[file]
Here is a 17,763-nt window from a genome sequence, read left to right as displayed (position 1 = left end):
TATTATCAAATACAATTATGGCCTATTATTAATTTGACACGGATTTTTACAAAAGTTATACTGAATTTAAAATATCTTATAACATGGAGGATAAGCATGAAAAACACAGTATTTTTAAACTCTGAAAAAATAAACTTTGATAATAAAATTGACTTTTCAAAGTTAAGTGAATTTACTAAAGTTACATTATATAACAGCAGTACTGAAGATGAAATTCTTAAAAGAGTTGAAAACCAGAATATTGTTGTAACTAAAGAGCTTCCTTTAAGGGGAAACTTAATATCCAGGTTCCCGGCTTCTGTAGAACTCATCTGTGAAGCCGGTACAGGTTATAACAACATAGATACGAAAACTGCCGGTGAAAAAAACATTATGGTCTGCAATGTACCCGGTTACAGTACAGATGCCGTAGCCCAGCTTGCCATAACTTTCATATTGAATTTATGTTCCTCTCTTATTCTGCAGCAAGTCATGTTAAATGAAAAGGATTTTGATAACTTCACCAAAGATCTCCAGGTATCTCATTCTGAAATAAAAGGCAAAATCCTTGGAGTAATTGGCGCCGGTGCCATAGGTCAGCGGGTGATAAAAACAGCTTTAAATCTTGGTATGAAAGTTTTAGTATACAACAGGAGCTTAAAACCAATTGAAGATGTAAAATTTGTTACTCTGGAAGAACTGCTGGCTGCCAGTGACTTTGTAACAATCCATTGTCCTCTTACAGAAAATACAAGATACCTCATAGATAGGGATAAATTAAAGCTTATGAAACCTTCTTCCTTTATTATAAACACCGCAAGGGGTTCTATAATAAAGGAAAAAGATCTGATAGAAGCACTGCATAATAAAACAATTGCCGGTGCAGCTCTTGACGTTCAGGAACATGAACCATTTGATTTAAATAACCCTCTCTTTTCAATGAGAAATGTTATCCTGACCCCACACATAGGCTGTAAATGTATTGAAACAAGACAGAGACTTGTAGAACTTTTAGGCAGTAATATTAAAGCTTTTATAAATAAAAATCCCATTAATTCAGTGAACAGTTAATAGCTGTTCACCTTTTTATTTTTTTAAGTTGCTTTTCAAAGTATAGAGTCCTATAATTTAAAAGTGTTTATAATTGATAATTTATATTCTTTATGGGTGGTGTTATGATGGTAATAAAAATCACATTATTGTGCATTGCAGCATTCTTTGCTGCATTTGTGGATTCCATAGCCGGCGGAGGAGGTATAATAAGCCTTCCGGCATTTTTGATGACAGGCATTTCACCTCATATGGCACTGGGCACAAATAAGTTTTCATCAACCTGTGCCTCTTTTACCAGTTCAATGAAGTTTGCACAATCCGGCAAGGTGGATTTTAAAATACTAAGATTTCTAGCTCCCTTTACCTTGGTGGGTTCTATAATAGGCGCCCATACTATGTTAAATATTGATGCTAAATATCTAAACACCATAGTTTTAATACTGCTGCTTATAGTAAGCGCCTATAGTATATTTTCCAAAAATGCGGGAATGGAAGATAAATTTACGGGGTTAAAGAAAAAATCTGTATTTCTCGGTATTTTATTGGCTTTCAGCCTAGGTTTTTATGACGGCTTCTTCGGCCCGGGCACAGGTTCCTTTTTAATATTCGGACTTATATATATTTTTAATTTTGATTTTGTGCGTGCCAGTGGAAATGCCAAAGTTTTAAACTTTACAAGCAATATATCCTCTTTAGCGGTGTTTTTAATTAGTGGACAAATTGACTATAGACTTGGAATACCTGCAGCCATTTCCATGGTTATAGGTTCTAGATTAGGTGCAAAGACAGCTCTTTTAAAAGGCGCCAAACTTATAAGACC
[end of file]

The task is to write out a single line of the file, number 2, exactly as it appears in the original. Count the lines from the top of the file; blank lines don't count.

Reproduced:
TATTATCAAATACAATTATGGCCTATTATTAATTTGACACGGATTTTTACAAAAGTTATACTGAATTTAAAATATCTTATAACATGGAGGATAAGCATGAAAAACACAGTATTTTTAAACTCTGAAAAAATAAACTTTGATAATAAAATTGACTTTTCAAAGTTAAGTGAATTTACTAAAGTTACATTATATAACAGCAGTACTGAAGATGAAATTCTTAAAAGAGTTGAAAACCAGAATATTGTTGTAACTAAAGAGCTTCCTTTAAGGGGAAACTTAATATCCAGGTTCCCGGCTTCTGTAGAACTCATCTGTGAAGCCGGTACAGGTTATAACAACATAGATACGAAAACTGCCGGTGAAAAAAACATTATGGTCTGCAATGTACCCGGTTACAGTACAGATGCCGTAGCCCAGCTTGCCATAACTTTCATATTGAATTTATGTTCCTCTCTTATTCTGCAGCAAGTCATGTTAAATGAAAAGGATTTTGATAACTTCACCAAAGATCTCCAGGTATCTCATTCTGAAATAAAAGGCAAAATCCTTGGAGTAATTGGCGCCGGTGCCATAGGTCAGCGGGTGATAAAAACAGCTTTAAATCTTGGTATGAAAGTTTTAGTATACAACAGGAGCTTAAAACCAATTGAAGATGTAAAATTTGTTACTCTGGAAGAACTGCTGGCTGCCAGTGACTTTGTAACAATCCATTGTCCTCTTACAGAAAATACAAGATACCTCATAGATAGGGATAAATTAAAGCTTATGAAACCTTCTTCCTTTATTATAAACACCGCAAGGGGTTCTATAATAAAGGAAAAAGATCTGATAGAAGCACTGCATAATAAAACAATTGCCGGTGCAGCTCTTGACGTTCAGGAACATGAACCATTTGATTTAAATAACCCTCTCTTTTCAATGAGAAATGTTATCCTGACCCCACACATAGGCTGTAAATGTATTGAAACAAGACAGAGACTTGTAGAACTTTTAGGCAGTAATATTAAAGCTTTTATAAATAAAAATCCCATTAATTCAGTGAACAGTTAATAGCTGTTCACCTTTTTATTTTTTTAAGTTGCTTTTCAAAGTATAGAGTCCTATAATTTAAAAGTGTTTATAATTGATAATTTATATTCTTTATGGGTGGTGTTATGATGGTAATAAAAATCACATTATTGTGCATTGCAGCATTCTTTGCTGCATTTGTGGATTCCATAGCCGGCGGAGGAGGTATAATAAGCCTTCCGGCATTTTTGATGACAGGCATTTCACCTCATATGGCACTGGGCACAAATAAGTTTTCATCAACCTGTGCCTCTTTTACCAGTTCAATGAAGTTTGCACAATCCGGCAAGGTGGATTTTAAAATACTAAGATTTCTAGCTCCCTTTACCTTGGTGGGTTCTATAATAGGCGCCCATACTATGTTAAATATTGATGCTAAATATCTAAACACCATAGTTTTAATACTGCTGCTTATAGTAAGCGCCTATAGTATATTTTCCAAAAATGCGGGAATGGAAGATAAATTTACGGGGTTAAAGAAAAAATCTGTATTTCTCGGTATTTTATTGGCTTTCAGCCTAGGTTTTTATGACGGCTTCTTCGGCCCGGGCACAGGTTCCTTTTTAATATTCGGACTTATATATATTTTTAATTTTGATTTTGTGCGTGCCAGTGGAAATGCCAAAGTTTTAAACTTTACAAGCAATATATCCTCTTTAGCGGTGTTTTTAATTAGTGGACAAATTGACTATAGACTTGGAATACCTGCAGCCATTTCCATGGTTATAGGTTCTAGATTAGGTGCAAAGACAGCTCTTTTAAAAGGCGCCAAACTTATAAGACC